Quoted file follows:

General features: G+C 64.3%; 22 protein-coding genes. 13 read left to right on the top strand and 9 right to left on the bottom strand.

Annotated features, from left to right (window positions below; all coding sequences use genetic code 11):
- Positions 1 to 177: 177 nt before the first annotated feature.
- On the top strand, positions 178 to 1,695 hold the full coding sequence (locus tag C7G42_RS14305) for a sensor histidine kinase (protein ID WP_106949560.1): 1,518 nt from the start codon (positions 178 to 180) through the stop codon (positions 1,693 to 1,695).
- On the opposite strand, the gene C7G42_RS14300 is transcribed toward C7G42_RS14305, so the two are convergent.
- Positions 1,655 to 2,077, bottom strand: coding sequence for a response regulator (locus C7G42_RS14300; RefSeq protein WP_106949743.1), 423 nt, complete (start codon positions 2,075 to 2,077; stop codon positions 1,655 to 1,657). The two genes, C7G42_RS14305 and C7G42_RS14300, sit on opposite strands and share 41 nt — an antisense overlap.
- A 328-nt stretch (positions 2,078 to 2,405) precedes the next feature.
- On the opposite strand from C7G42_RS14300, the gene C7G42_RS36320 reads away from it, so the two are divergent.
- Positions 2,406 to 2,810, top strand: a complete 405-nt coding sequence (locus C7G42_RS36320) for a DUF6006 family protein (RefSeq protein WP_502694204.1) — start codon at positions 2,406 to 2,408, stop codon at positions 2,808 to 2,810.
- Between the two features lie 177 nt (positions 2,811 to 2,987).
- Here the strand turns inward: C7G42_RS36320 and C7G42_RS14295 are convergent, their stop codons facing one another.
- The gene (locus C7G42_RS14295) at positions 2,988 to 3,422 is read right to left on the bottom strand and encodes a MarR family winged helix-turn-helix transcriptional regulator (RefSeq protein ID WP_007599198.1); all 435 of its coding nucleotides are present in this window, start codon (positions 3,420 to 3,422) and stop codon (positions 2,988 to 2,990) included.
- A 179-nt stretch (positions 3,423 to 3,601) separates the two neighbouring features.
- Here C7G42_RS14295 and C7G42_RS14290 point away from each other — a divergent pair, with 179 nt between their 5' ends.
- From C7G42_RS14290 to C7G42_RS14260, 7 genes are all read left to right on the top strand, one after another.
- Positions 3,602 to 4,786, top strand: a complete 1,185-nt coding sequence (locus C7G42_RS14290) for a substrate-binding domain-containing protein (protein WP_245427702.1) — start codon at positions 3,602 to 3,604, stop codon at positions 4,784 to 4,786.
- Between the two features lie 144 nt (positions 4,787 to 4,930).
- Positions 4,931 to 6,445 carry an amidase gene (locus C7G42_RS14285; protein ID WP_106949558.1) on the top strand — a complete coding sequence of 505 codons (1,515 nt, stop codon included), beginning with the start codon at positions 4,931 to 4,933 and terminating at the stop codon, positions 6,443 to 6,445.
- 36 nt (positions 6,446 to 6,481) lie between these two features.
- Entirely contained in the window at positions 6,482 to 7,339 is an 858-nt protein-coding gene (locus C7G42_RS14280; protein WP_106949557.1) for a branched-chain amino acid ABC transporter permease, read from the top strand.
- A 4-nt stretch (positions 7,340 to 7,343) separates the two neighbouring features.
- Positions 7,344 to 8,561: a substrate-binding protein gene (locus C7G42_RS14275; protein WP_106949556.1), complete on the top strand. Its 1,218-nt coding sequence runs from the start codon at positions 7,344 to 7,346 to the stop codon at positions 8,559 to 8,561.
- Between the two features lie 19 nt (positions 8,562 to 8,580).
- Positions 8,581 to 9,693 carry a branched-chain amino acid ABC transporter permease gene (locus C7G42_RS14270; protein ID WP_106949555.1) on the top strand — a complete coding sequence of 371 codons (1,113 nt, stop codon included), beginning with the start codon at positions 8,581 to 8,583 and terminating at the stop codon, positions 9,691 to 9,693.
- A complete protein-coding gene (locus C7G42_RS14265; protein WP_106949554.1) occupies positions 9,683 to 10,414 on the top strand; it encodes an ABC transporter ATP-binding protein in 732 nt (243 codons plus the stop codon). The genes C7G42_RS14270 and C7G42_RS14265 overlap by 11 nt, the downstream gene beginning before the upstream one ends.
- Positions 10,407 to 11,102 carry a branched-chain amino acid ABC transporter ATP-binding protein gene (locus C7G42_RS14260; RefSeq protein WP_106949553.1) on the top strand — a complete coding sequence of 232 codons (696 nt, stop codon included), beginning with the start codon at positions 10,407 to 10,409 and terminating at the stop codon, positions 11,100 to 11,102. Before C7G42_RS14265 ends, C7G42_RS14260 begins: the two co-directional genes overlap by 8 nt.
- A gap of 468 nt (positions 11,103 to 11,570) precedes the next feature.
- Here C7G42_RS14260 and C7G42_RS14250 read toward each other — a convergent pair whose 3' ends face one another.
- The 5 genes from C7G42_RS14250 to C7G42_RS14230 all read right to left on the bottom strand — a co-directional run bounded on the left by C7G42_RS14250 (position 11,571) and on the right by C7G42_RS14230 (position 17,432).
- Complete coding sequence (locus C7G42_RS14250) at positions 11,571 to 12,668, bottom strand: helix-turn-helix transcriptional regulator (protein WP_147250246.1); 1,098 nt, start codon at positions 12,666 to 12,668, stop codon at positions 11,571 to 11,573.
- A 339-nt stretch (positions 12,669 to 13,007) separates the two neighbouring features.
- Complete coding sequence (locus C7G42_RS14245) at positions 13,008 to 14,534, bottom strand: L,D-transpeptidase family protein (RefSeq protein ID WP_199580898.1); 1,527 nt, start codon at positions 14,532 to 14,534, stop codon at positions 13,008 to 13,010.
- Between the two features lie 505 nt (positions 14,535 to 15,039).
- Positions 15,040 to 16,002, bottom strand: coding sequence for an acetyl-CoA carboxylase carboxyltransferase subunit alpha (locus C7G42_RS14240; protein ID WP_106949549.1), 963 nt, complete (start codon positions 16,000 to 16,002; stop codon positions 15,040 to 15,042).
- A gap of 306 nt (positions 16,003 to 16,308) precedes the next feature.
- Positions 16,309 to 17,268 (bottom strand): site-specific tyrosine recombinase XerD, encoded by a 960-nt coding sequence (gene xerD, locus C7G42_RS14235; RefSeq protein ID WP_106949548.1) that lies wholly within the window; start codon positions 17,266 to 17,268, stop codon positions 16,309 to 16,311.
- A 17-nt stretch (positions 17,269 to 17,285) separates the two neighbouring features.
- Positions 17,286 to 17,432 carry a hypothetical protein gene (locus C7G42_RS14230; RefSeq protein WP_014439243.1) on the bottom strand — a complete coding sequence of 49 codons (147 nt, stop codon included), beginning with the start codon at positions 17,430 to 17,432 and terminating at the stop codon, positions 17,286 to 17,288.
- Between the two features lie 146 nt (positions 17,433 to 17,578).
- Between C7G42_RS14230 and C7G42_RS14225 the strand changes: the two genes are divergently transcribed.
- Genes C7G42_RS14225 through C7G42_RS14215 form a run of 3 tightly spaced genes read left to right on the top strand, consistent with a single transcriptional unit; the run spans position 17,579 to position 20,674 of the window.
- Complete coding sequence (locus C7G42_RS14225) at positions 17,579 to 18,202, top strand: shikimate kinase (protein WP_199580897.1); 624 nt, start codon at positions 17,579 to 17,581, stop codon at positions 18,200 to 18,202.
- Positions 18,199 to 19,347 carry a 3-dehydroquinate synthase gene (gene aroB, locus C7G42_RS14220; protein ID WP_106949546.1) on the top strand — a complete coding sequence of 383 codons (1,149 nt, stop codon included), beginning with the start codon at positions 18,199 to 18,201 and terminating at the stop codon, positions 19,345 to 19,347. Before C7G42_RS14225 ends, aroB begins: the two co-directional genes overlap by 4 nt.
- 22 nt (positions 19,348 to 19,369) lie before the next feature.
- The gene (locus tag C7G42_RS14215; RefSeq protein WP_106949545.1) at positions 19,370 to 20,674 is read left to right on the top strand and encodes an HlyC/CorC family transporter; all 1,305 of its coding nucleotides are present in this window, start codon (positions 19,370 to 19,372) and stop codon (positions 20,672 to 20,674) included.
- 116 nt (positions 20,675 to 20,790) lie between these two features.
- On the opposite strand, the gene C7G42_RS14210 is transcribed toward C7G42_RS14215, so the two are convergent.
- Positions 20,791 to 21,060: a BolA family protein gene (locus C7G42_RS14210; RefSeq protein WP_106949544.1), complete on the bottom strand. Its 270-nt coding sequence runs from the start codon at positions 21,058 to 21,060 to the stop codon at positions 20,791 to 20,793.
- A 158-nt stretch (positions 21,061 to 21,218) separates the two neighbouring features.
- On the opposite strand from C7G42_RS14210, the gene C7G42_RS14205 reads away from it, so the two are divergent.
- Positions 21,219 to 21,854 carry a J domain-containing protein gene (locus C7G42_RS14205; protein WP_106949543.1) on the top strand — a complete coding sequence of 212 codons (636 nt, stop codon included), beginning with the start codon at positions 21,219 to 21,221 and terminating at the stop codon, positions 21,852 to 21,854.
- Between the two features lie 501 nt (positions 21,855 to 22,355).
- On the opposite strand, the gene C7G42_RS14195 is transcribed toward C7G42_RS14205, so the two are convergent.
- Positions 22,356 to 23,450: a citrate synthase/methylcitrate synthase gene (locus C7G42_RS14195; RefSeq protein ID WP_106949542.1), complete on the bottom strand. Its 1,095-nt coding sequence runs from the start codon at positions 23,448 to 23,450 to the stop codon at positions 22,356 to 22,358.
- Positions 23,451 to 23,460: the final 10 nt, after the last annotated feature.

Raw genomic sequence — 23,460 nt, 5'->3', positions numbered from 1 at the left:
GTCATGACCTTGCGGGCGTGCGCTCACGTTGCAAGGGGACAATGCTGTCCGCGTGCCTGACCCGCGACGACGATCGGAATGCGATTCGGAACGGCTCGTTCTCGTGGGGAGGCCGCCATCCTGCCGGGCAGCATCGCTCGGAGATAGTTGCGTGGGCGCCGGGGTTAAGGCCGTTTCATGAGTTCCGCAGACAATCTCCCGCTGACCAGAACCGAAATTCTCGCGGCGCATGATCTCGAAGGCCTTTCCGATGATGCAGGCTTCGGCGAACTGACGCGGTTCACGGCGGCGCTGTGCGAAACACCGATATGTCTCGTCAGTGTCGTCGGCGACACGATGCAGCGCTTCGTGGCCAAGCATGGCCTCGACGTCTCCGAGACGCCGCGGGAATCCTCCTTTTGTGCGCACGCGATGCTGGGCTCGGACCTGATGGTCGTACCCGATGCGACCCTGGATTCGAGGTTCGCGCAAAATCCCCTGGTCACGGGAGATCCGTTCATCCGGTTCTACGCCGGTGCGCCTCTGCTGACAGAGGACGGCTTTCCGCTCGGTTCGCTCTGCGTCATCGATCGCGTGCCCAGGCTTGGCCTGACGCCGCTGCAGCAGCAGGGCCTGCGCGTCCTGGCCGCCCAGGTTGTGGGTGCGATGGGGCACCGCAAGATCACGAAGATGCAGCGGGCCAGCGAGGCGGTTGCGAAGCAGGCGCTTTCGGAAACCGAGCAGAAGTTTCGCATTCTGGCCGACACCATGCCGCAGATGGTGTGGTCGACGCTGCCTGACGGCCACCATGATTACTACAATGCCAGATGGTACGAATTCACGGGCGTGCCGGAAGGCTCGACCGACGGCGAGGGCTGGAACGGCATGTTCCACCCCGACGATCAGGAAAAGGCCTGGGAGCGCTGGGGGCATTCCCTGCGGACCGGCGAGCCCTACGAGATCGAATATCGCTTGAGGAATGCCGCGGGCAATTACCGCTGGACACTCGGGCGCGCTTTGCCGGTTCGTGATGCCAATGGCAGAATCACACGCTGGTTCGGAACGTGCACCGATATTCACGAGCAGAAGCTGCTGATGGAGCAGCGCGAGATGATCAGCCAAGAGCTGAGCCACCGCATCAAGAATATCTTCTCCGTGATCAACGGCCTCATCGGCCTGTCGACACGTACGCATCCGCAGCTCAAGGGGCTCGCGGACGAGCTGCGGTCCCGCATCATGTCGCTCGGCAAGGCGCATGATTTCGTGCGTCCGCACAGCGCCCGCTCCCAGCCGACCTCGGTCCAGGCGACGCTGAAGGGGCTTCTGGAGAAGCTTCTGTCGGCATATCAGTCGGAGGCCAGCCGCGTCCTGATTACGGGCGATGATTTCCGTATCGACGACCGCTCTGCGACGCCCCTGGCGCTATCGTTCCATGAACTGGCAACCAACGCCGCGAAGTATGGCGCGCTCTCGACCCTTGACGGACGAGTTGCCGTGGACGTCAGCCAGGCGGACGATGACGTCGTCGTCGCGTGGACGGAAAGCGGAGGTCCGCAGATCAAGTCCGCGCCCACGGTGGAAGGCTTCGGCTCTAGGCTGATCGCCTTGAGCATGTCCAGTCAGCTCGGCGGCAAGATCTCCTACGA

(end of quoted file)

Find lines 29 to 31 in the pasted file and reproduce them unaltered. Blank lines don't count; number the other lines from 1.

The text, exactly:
- The 5 genes from C7G42_RS14250 to C7G42_RS14230 all read right to left on the bottom strand — a co-directional run bounded on the left by C7G42_RS14250 (position 11,571) and on the right by C7G42_RS14230 (position 17,432).
- Complete coding sequence (locus C7G42_RS14250) at positions 11,571 to 12,668, bottom strand: helix-turn-helix transcriptional regulator (protein WP_147250246.1); 1,098 nt, start codon at positions 12,666 to 12,668, stop codon at positions 11,571 to 11,573.
- A 339-nt stretch (positions 12,669 to 13,007) separates the two neighbouring features.